Researchers have developed a scoring tool for chest x-rays that can be used to predict outcomes for patients diagnosed with COVID-19, according to a study presented April 15 at the 2021 American Roentgen Ray Society (ARRS) virtual annual meeting.
The study identified laboratory, clinical, and radiographic data in chest x-rays that predicted important COVID-19 patient outcomes, such as death, intubation, and the need for chronic renal replacement therapy (CRRT). The tool was effective in settings of a high pretest probability of COVID-19 infection and can be used both at the attending chest radiologist and junior resident levels, according to the researchers.
"These findings are supported by prior work, validating the utility of [chest x-ray] for patient prognostication, while adding new insight into COVID-19 infection during the initial presentation," wrote the group led by Dr. Russell Reeves of Thomas Jefferson University in Philadelphia.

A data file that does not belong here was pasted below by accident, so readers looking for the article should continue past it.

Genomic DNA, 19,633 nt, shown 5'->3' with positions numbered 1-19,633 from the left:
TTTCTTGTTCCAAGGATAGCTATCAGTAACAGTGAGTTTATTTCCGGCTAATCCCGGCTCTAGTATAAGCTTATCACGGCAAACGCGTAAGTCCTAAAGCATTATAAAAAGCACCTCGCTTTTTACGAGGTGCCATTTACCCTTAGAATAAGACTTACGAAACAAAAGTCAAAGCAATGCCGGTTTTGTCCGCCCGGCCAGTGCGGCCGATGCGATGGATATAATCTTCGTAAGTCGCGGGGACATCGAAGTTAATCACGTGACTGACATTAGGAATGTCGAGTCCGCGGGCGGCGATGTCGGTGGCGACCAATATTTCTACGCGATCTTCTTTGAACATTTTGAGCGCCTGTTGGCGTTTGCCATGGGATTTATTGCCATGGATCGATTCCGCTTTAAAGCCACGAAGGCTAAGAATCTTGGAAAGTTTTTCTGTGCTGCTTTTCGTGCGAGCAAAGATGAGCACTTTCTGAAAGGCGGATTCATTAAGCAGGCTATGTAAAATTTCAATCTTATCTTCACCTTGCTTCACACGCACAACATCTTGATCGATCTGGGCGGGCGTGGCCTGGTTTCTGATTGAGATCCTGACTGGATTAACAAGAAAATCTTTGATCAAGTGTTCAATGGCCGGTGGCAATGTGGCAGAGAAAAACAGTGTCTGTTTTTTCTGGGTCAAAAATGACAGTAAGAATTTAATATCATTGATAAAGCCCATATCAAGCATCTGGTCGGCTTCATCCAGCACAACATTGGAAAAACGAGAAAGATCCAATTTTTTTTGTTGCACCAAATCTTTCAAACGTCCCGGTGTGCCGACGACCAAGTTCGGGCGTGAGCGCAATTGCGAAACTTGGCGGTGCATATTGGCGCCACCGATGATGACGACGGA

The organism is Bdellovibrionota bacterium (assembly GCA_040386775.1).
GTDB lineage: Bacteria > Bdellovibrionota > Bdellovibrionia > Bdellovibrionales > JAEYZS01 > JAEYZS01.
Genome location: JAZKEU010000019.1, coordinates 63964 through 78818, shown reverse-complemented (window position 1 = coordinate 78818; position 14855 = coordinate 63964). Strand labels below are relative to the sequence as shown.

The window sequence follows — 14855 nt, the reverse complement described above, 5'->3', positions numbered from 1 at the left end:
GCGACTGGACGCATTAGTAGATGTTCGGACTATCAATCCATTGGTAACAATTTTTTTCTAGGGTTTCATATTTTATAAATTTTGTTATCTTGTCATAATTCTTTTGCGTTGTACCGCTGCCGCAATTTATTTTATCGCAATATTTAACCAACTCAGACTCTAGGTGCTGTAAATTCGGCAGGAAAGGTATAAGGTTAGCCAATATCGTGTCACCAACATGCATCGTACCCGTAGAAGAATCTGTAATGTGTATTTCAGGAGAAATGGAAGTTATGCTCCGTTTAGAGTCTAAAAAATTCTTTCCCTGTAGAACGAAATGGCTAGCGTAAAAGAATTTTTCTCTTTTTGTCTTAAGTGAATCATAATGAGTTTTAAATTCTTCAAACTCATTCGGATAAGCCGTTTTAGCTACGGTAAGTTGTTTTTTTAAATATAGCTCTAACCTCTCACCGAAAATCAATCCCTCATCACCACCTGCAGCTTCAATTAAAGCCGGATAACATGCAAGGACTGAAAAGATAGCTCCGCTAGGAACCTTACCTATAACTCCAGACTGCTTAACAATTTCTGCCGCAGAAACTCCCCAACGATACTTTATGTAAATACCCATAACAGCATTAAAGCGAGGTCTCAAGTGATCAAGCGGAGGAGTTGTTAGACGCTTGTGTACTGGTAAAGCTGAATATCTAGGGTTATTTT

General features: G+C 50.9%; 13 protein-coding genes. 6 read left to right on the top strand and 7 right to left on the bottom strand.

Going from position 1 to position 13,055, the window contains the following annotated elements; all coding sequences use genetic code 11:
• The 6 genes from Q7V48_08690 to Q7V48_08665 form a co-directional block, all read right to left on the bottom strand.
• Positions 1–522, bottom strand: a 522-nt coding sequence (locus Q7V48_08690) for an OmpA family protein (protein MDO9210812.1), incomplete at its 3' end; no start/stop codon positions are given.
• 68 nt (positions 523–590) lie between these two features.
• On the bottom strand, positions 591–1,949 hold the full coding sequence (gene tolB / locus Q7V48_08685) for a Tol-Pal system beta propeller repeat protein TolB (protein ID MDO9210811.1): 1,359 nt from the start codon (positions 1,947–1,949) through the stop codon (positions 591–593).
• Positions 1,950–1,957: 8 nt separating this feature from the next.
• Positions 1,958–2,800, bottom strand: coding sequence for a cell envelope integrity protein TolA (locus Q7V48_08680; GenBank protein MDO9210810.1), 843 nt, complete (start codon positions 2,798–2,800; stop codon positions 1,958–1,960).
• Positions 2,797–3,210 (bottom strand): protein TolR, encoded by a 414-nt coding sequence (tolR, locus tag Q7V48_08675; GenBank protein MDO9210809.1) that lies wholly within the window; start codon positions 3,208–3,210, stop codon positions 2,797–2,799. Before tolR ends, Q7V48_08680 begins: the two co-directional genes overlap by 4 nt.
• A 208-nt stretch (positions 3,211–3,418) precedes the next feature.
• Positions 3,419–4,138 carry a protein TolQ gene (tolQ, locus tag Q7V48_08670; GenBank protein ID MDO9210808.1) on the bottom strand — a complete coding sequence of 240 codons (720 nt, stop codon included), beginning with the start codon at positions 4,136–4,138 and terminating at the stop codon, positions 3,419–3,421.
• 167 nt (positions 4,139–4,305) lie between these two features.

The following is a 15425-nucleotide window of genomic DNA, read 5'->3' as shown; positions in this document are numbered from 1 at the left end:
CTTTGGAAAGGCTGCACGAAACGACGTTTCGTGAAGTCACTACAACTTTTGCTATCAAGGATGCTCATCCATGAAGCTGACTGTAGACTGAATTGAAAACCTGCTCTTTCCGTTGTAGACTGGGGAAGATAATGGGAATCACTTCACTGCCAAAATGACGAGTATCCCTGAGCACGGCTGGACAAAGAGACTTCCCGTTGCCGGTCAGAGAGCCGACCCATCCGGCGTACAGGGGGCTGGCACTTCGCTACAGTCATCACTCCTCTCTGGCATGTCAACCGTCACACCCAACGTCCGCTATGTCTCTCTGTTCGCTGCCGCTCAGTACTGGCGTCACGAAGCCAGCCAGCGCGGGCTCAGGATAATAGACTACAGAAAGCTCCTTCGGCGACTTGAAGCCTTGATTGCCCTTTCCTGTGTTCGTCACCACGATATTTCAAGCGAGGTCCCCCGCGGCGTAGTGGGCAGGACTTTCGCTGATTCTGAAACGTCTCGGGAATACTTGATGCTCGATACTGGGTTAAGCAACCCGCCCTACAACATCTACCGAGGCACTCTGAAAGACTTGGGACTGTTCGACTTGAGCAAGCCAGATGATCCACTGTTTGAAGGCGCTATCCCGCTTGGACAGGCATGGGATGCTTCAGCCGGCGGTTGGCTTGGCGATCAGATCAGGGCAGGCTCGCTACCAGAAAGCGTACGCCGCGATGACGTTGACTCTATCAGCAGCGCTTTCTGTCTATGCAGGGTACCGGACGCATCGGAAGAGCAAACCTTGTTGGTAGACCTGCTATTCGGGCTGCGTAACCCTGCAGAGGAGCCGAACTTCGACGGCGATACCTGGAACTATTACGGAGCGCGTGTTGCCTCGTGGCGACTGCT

In the study presented at ARRS, Reeves and colleagues identified 240 patients (142 males, 98 females; median age, 65 years) with confirmed COVID-19 who were admitted to an urban multicenter health system from March 16 to April 13, 2020. Three cardiothoracic radiologists and three diagnostic radiology residents independently scored their admission chest x-rays, based on extent and severity of COVID-19 pneumonia. Demographic variables, clinical characteristics, and admission laboratory values were collected, while interrater reliability among attendings, residents, and the combined group of graders was assessed.
Reliability for the chest x-ray scoring was a mean of 0.686 among the attendings, residents, and combined group who used it. They identified no difference in outcomes across gender, race, ethnicity, or those with either a history of lung cancer or chronic obstructive pulmonary disease.
Although chest x-ray severity proved an independent predictor of death (p < 0.001), severity was a nonindependent predictor of CRRT (p = 0.007) and intubation (p < 0.001), but not extracorporeal membrane oxygenation, the authors concluded.